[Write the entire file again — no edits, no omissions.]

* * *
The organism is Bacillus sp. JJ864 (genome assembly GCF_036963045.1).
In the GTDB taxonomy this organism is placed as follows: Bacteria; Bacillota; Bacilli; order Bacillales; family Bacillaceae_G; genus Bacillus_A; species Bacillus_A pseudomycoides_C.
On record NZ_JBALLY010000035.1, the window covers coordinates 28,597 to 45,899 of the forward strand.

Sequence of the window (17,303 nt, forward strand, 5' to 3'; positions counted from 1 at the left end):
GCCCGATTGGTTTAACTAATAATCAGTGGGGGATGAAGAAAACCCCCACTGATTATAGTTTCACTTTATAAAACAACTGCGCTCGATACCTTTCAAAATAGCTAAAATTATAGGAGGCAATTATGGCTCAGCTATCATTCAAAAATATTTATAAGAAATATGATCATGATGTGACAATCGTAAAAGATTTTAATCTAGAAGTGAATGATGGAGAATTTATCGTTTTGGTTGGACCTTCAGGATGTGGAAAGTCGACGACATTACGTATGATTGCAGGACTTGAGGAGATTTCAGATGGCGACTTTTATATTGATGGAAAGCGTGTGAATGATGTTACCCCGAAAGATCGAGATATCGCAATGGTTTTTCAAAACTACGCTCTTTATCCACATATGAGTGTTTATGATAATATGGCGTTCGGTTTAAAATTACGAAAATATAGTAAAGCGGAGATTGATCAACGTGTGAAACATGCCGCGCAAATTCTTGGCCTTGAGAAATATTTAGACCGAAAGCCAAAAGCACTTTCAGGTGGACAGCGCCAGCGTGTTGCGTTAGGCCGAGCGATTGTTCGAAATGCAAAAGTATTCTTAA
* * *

The organism is Bacillus sp. JJ864 (genome assembly GCF_036963045.1).
In the GTDB taxonomy this organism is placed as follows: Bacteria; Bacillota; Bacilli; order Bacillales; family Bacillaceae_G; genus Bacillus_A; species Bacillus_A pseudomycoides_C.
On record NZ_JBALLY010000035.1, the window covers coordinates 28,597 to 45,899 of the forward strand.

Sequence of the window (17,303 nt, forward strand, 5' to 3'; positions counted from 1 at the left end):
GCCCGATTGGTTTAACTAATAATCAGTGGGGGATGAAGAAAACCCCCACTGATTATAGTTTCACTTTATAAAACAACTGCGCTCGATACCTTTCAAAATAGCTAAAATTATAGGAGGCAATTATGGCTCAGCTATCATTCAAAAATATTTATAAGAAATATGATCATGATGTGACAATCGTAAAAGATTTTAATCTAGAAGTGAATGATGGAGAATTTATCGTTTTGGTTGGACCTTCAGGATGTGGAAAGTCGACGACATTACGTATGATTGCAGGACTTGAGGAGATTTCAGATGGCGACTTTTATATTGATGGAAAGCGTGTGAATGATGTTACCCCGAAAGATCGAGATATCGCAATGGTTTTTCAAAACTACGCTCTTTATCCACATATGAGTGTTTATGATAATATGGCGTTCGGTTTAAAATTACGAAAATATAGTAAAGCGGAGATTGATCAACGTGTGAAACATGCCGCGCAAATTCTTGGCCTTGAGAAATATTTAGACCGAAAGCCAAAAGCACTTTCAGGTGGACAGCGCCAGCGTGTTGCGTTAGGCCGAGCGATTGTTCGAAATGCAAAAGTATTCTTAA